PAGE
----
Talent vs. Business: what does it take to succeed in music?

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Talent vs. Business: what does it take to succeed in music?

Any income generated through music doesn’t come simple. It is not only about payment negotiations or performance fees, but also other deals like one-off deals and freelancing. Whatever your career is in music, the industry pays differently and it is all due to how you approach it.

It is obvious that talent makes musicians good, the passion to music makes them better, commitment, vision, and consistency, as well as determination make them even much better while the message delivered through their music makes them great but above all that, there must be a great eye to the business side.

Any income generated through music doesn’t come simple. It is not only about payment negotiations or performance fees, but also other deals like one-off deals and freelancing. Whatever your career is in music, the industry pays differently and it is all due to how you approach it.

From that, it is pretty considerable for an artist to choose their niche wisely, since the path you take in the music business impacts directly how you earn. As an artist, it is worth noting that your career takes the direction of the deals you make. Therefore, it is advisable for you to consider the following if you want to be a marketable brand

 

  1. Hire a manager

 

As an artist, you need to make sure you have a skilled person to look after all your career related activities, deals, events and other business related endorsements. This one can be paid on percentages from the amount of money you make together, all depending on the agreed terms. Managers can also get fixed salaries, depending on the sufficiency of the income you, an artist, generate so as to keep them from working with multiple clients and only concentrate on you

 

  1. Have your own promoters

 

These are in charge of promoting your shows, your releases and other career related activities you take part in. Promoters are paid on ticket sales and shows promotion. In what is known as “Door Split Deals”, promoters get percentages of earnings from the shows, leaving all the remaining profits to an artist. There can also be an agreement between an artist and the promoter for a fixed amount of money per show, with the artists retaining all the profits after deducting all the costs

 

  1. Always look for better record deals

 

Basically, all record deals are about helping you sell your music. In most cases, recording companies have all the necessary business partners, all benefiting from selling their artists’ records. This leaves artists with small earning percentages from their work, and sometimes with little payments. Therefore, you and your lawyers have to negotiate the best possible record deals, allowing you to own your music and have control over it. This gives you the rights to benefit from your music even when your record deal gets over. For example, you, as an artist, in any deal, should avoid any idea that the record company owns your “master recordings” or have total rights to distribution and reproduction of your music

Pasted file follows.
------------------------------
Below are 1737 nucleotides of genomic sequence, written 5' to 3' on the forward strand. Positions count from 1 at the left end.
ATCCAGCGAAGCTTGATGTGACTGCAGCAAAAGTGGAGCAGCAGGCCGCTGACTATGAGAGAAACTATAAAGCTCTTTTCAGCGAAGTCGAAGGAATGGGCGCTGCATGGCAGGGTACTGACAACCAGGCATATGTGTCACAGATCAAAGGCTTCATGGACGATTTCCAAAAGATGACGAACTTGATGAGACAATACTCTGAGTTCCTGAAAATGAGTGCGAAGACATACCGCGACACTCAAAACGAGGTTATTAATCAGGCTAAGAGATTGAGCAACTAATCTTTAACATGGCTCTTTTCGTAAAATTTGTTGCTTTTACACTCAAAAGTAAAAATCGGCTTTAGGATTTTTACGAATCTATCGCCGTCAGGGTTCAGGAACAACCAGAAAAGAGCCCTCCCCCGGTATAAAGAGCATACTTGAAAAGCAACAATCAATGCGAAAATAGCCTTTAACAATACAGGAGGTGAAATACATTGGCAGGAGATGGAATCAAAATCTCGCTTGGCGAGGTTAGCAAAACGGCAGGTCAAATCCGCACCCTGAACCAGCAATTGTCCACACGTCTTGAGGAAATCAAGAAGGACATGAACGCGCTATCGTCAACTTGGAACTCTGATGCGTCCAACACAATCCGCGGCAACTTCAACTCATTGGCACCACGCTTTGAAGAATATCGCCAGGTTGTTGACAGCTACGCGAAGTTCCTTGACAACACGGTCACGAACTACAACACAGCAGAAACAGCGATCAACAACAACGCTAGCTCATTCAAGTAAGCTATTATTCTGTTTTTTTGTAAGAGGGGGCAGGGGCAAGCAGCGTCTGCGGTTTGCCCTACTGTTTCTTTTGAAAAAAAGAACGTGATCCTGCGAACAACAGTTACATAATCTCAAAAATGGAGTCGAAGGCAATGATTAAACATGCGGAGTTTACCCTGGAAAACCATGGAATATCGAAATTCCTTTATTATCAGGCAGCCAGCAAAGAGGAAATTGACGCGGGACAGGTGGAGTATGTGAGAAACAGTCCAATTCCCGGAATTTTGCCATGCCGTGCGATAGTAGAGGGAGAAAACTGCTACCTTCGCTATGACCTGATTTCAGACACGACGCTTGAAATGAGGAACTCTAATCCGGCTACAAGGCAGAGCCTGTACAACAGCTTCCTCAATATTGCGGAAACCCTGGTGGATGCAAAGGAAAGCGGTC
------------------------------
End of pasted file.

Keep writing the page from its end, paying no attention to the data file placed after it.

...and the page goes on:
1. Sign your own artists

 

One of the biggest investments in music is signing other artists. Building upon your own ability and your reputation as an artist, you can sign your own artists to deals and get percentages from the records they sell. This comes out beneficial and cement your name in the industry. Signing artists means that you will have a percentage from all the streaming royalties they get, live plays, merchandises and endorsements, as well as music licensing payments.

 

  1. Work closely with music PRs (where possible)

 

Music PR companies excel in conducting campaigns and are paid on that foundation. Whether in form of radio working, press conferences and TV promotions, music PRs engage in negotiating smooth subscriptions for functioning releases or tours, with the negotiated fees covering the cost of promoting your music, shows and tours in a certain period. In some circumstances, music PRs are provided with bonuses on the success of a project, like sold out tours, or a number of records sold due to the campaigns they engaged in but, all those are things you have to agree on before you get to the business.

 

  1. Work closely with music journalists and media personalities

 

As an artist, consider working very closely with all the people with direct association to music, whether based on your actual releases or on a contractual basis. Whether working for publications, radio or TV stations, or as freelancers, music journalists provides you with a great reach to a bigger audience through both the institutions they work for and their own public attraction.

 

  1. Have your own producers and engineers

 

Having your own record producers to work with will help you reduce the amount of money you pay for producing records. You can work with producers on a contractual basis, sharing a certain percentage of the income generated from the records they produced for you, rather than paying freelance record producers per projects, which is costly and sometimes with less guarantee to success.